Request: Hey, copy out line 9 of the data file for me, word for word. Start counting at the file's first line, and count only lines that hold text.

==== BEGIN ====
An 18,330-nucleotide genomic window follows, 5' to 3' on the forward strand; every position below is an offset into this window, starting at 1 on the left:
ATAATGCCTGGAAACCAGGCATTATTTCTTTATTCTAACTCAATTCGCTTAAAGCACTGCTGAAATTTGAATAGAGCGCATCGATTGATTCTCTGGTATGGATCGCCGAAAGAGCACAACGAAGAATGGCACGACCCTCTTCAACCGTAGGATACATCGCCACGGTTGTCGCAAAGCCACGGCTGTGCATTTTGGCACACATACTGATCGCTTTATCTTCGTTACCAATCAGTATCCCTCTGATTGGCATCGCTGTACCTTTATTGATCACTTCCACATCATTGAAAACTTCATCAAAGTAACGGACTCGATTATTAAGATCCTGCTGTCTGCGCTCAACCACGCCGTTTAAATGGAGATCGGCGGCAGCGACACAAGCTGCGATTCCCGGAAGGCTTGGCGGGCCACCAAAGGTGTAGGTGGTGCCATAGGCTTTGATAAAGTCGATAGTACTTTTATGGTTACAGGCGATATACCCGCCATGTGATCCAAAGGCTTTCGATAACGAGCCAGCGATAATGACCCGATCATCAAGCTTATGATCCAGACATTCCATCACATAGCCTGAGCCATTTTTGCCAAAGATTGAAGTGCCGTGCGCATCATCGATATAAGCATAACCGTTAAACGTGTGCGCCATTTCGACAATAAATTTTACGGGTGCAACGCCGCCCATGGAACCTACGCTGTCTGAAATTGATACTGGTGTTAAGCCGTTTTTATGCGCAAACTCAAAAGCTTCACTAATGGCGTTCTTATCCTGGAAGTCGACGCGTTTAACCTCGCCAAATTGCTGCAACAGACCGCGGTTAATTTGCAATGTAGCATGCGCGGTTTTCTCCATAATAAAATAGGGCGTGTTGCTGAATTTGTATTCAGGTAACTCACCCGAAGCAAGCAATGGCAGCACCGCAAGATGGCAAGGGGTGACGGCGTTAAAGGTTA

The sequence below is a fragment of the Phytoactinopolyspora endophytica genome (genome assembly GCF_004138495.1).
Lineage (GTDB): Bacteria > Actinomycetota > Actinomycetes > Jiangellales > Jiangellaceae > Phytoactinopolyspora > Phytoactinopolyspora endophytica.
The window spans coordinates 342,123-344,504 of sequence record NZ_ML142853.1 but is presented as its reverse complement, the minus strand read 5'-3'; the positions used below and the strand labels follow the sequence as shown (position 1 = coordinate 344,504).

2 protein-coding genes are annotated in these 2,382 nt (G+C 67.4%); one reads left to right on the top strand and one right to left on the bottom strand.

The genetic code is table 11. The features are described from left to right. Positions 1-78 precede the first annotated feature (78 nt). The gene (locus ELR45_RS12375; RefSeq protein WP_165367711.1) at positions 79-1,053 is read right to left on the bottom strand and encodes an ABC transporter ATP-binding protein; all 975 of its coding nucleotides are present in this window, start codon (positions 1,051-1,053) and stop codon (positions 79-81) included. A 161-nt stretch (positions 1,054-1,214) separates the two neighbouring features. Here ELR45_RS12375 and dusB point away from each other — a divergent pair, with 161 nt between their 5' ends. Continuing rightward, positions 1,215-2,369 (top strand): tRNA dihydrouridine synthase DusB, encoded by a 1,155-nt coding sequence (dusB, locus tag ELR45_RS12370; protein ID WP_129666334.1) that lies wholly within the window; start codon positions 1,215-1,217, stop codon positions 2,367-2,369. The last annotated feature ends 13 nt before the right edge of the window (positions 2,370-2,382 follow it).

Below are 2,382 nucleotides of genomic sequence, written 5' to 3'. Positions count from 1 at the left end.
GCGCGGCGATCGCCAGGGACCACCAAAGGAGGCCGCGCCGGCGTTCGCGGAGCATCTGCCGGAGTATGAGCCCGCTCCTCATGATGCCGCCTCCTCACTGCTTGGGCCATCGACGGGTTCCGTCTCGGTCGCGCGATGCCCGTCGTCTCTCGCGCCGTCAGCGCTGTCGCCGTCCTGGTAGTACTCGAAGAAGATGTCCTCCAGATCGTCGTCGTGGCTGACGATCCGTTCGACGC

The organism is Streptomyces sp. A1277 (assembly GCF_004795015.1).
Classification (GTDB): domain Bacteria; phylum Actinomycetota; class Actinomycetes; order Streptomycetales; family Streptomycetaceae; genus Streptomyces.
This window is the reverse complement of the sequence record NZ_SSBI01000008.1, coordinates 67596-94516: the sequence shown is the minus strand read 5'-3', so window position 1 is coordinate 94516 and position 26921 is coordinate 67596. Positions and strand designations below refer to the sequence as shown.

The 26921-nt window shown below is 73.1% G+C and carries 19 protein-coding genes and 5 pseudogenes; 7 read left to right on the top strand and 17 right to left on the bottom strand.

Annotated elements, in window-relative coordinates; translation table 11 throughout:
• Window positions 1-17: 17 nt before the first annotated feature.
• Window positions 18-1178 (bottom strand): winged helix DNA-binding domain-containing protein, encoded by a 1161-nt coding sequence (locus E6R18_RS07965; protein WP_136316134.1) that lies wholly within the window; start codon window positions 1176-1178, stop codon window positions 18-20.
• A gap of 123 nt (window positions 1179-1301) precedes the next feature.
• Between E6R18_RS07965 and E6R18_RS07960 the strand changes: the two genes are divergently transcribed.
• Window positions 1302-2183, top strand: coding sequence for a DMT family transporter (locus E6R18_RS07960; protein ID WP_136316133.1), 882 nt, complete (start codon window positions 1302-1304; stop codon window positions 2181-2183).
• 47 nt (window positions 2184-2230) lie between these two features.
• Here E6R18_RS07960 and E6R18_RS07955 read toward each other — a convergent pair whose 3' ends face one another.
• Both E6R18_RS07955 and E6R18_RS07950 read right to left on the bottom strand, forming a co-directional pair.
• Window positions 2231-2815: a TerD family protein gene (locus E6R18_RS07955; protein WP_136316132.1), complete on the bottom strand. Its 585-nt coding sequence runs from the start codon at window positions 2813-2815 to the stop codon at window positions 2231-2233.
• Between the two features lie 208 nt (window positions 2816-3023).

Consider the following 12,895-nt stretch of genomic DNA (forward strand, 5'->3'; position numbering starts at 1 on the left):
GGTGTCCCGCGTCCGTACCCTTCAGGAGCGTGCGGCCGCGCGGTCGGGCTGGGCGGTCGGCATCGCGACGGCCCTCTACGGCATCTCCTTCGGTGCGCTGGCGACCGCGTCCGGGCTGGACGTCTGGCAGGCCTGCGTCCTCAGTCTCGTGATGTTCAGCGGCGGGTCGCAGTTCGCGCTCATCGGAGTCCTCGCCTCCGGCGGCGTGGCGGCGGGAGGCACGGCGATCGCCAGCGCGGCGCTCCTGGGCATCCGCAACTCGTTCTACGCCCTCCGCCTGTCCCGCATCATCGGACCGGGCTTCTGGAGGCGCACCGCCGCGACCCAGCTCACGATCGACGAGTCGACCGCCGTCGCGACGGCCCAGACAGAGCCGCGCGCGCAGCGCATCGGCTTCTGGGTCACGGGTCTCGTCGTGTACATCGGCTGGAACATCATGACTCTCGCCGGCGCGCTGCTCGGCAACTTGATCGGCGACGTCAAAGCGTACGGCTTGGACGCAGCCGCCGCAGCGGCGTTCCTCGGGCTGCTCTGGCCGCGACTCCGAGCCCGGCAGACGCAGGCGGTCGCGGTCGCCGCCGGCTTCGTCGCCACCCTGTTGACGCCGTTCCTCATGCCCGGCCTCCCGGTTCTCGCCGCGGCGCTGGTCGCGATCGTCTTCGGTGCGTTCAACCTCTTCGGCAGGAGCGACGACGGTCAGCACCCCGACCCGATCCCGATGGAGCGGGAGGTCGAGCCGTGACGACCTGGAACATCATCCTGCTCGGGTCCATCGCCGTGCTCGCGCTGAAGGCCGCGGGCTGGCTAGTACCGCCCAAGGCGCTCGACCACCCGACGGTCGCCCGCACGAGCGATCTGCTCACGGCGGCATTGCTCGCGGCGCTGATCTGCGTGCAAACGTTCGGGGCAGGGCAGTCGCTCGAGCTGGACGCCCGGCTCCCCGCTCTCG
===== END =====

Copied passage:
GCGCGGCGATCGCCAGGGACCACCAAAGGAGGCCGCGCCGGCGTTCGCGGAGCATCTGCCGGAGTATGAGCCCGCTCCTCATGATGCCGCCTCCTCACTGCTTGGGCCATCGACGGGTTCCGTCTCGGTCGCGCGATGCCCGTCGTCTCTCGCGCCGTCAGCGCTGTCGCCGTCCTGGTAGTACTCGAAGAAGATGTCCTCCAGATCGTCGTCGTGGCTGACGATCCGTTCGACGC